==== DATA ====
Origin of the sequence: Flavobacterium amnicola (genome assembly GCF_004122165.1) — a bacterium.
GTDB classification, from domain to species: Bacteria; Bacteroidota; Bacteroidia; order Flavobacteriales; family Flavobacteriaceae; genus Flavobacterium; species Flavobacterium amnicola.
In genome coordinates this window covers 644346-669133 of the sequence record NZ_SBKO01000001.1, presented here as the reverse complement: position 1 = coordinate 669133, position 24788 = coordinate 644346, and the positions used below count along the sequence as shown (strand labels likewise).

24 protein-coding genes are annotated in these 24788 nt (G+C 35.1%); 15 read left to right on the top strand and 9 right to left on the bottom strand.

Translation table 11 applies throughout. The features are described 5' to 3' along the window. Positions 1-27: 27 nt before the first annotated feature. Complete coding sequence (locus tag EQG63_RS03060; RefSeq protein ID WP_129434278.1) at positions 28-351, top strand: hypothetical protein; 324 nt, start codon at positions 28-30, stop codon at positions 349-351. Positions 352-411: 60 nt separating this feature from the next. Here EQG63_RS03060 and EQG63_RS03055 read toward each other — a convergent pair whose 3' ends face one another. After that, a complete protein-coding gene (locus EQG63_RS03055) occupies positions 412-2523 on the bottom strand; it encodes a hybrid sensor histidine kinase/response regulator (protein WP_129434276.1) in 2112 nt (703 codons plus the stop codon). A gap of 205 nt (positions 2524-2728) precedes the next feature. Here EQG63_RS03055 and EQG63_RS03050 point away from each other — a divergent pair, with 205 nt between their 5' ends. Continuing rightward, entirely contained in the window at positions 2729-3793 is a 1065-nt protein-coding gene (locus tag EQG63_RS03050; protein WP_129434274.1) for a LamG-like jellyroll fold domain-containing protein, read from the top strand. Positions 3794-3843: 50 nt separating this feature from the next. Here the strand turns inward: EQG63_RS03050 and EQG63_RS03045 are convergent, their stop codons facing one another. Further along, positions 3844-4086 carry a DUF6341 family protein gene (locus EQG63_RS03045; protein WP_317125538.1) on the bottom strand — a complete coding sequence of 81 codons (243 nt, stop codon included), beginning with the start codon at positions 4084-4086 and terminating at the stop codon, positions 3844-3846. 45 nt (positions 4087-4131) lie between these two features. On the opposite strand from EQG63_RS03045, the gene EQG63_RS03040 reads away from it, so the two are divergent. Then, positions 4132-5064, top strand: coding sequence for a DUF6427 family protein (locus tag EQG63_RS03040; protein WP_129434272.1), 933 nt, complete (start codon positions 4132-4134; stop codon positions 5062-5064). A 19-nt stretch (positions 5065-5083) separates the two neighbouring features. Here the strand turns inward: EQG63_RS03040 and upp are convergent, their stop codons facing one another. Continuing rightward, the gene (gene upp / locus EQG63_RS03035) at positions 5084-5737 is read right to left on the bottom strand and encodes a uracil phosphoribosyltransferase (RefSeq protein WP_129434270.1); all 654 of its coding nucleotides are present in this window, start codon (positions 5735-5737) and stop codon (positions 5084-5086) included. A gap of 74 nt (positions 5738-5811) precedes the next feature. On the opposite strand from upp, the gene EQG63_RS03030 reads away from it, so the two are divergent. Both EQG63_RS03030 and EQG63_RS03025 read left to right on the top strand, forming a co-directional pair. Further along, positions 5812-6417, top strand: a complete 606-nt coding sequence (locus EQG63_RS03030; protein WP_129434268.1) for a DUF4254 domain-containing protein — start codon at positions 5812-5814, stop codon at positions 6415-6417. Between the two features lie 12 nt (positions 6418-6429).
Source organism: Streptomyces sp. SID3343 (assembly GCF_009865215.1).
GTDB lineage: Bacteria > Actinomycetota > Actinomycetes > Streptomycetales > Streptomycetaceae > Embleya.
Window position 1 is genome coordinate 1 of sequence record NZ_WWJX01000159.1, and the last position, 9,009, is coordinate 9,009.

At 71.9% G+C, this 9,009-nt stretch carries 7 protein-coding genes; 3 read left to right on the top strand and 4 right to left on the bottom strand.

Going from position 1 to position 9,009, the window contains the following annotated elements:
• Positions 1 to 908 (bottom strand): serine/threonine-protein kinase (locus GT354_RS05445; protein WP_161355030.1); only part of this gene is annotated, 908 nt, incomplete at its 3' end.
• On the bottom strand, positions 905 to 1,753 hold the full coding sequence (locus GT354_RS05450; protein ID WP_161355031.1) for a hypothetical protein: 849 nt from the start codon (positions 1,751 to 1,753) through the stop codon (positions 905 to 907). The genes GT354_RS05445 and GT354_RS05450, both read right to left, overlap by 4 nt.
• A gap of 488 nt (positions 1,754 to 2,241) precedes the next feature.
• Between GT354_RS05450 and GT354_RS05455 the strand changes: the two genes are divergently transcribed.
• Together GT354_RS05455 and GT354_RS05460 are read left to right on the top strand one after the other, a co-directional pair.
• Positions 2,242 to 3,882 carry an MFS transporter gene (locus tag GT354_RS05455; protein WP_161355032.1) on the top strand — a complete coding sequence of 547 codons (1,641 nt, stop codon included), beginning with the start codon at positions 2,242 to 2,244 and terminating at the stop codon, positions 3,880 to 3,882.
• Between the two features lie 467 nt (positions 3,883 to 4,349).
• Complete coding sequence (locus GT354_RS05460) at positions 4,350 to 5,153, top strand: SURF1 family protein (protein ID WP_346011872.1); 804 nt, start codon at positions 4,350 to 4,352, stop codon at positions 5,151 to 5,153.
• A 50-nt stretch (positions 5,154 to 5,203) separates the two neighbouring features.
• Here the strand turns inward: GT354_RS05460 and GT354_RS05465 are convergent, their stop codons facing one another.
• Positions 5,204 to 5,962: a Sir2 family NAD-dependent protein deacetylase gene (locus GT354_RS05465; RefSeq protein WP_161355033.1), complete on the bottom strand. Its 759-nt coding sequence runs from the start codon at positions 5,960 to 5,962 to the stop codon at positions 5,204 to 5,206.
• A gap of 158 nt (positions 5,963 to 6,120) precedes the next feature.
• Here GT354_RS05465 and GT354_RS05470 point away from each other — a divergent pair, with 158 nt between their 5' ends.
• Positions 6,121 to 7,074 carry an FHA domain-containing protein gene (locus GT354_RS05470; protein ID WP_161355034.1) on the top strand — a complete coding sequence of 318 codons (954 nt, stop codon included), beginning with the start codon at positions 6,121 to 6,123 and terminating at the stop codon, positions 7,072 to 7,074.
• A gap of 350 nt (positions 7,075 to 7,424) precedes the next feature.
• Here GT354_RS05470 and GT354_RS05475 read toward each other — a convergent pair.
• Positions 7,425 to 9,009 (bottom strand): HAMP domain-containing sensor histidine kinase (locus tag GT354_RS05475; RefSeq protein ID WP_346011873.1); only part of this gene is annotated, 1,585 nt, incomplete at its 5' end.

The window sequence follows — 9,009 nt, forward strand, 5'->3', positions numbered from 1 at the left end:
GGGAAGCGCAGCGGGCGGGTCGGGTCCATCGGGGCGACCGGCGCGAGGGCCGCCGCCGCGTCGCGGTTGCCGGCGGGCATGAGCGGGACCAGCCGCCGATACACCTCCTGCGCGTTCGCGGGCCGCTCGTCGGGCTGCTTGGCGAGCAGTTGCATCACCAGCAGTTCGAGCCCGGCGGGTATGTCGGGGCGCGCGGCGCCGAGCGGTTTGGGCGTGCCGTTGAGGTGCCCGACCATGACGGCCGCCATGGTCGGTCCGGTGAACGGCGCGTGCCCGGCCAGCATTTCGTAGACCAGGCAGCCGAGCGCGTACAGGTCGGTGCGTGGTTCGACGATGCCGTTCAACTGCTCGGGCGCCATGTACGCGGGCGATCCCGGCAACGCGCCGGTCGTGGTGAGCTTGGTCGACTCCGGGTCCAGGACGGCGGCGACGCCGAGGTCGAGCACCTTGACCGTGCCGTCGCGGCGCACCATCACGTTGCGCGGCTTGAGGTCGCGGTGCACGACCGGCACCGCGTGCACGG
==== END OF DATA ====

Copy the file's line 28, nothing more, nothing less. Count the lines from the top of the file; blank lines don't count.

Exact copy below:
The window sequence follows — 9,009 nt, forward strand, 5'->3', positions numbered from 1 at the left end: